Chen and his team are now developing the digital content and deciding how it will work within the Cycle. “Will some of that content come back? Or will we use new content in every opera? So at the moment we are still developing that but it is a tremendously exciting time,” Terracini tells Limelight.

Chen is an internationally acclaimed theatre, opera and film director, who has built a reputation for fusing Eastern and Western traditions. His many credits include a 1996 production of Euripides’ The Bacchae, in which he combined Greek tragedy and Chinese opera, and a 20-hour production of the Chinese masterpiece The Peony Pavilion at New York’s Lincoln Center in 1999. Not only will this be Chen’s Ring debut, but he will be the first Chinese director to take on a Ring Cycle at this scale. He plans to bring the mythological Norse storyline into the future with a nod to Chinese mythology woven into the production.

“One of the reasons for having Shi-Zheng, apart from the fact that he is one of the great directors in the world, is that Chinese mythology is not a long way away from the Norse mythology in terms of the dragons and all that sort of stuff, so it’s not a radical departure from Wagner’s intentions, it’s just looking at it through Asian eyes,” says Terracini.

Chen has also indicated that he will be incorporating Indigenous Australian themes into the production. “It will involve Indigenous performers but not necessarily performing in a traditional way, but they will certainly be part of the dramaturgy and part of the overall direction of the piece as it unfolds,” explains Terracini. “So, Indigenous artists as well as artists from very different ethnicities will be part of it. And that’s part of the fundamental philosophy of what we are trying to do this time – it’s actually a 21st century interpretation of the Ring but still remaining true to Wagner’s initial intentions.”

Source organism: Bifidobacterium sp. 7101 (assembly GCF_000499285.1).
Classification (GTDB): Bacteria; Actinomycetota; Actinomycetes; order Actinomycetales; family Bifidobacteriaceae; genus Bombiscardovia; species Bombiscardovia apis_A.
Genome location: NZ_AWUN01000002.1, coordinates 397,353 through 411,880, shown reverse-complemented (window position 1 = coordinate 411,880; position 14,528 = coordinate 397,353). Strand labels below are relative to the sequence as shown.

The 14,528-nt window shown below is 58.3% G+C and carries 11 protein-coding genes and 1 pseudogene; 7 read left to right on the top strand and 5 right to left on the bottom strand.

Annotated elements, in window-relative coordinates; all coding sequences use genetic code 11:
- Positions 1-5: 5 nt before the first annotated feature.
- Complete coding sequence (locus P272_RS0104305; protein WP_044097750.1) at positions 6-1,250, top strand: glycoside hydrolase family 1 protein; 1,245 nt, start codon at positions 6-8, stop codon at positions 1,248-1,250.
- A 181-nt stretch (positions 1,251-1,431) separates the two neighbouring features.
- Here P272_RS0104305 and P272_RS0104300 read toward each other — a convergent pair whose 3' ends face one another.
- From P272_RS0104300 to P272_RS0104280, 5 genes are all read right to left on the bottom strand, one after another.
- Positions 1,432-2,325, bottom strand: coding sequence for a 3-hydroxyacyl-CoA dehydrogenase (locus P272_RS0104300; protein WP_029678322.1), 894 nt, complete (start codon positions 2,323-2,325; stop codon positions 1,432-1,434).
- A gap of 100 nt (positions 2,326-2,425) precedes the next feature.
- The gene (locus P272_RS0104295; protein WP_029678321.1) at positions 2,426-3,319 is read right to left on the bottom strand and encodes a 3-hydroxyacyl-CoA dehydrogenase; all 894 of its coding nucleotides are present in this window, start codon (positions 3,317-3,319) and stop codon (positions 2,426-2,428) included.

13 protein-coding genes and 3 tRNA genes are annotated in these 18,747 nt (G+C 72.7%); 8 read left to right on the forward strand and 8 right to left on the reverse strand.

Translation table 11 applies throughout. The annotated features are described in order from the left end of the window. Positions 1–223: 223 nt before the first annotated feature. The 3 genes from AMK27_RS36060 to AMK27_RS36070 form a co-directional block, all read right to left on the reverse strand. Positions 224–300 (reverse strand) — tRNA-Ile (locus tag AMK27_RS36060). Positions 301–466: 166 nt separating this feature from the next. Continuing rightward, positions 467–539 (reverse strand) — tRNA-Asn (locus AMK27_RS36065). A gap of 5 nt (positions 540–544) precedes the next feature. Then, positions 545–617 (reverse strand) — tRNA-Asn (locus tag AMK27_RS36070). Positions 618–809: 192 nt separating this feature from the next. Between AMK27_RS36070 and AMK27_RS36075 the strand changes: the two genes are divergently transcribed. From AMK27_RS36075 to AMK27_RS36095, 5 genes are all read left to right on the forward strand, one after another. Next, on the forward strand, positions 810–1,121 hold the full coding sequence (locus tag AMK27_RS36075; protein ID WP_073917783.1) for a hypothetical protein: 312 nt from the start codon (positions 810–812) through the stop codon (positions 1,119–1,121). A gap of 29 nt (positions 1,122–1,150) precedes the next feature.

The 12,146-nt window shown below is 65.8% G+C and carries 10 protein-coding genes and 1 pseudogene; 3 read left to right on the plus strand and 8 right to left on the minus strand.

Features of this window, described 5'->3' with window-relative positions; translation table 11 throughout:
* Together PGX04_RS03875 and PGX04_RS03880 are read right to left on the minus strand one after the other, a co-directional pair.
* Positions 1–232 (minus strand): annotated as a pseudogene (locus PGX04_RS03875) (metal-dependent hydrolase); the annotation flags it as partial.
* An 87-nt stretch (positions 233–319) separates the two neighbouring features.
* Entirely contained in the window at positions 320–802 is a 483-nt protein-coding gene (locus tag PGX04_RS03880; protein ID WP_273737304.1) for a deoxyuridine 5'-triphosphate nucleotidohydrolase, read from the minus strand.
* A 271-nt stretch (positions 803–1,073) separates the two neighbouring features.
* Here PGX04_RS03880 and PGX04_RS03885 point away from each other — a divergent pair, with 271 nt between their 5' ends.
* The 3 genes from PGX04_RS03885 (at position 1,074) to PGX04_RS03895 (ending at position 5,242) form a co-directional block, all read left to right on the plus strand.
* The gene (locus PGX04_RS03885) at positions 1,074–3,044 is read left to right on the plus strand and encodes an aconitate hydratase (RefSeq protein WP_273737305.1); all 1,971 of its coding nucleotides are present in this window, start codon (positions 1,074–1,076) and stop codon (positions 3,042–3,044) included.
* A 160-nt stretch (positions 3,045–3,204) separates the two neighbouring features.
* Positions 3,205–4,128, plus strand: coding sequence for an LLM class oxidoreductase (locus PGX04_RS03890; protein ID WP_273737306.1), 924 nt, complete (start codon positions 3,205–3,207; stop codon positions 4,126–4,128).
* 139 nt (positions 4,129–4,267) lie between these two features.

Terracini believes the new Ring Cycle will work “extremely well” in Brisbane. “I was there for 10 years running the festivals [Brisbane Festival and Queensland Music Festival] and Brisbane has got fantastic events there now [by companies like] the Bolshoi and La Scala. They are attracting audiences from all over,” he says.

The conductor and cast will be announced in June. German tenor Stefan Vinke is tipped to return to the role of Siegfried, which he played in Armfield’s Melbourne Ring.“There are some pretty exciting people,” says Terracini. “There are some young Australians making their debuts in important roles, so I am excited about that, but also some of the great singers of this repertoire in the world. Obviously we want people to come to Brisbane to see it and I have no doubt they will.”


Opera Australia will present three cycles of Wagner’s Ring Cycle at Queensland Performing Arts Centre in 2020. Cycle 1 will play November 10 – 17; Cycle 2 will play November 19 – 26; and Cycle 3 will play November 28 – December 5

Tickets will go on sale to the public on July 2, 2019, with pre-sales from June 13, 2019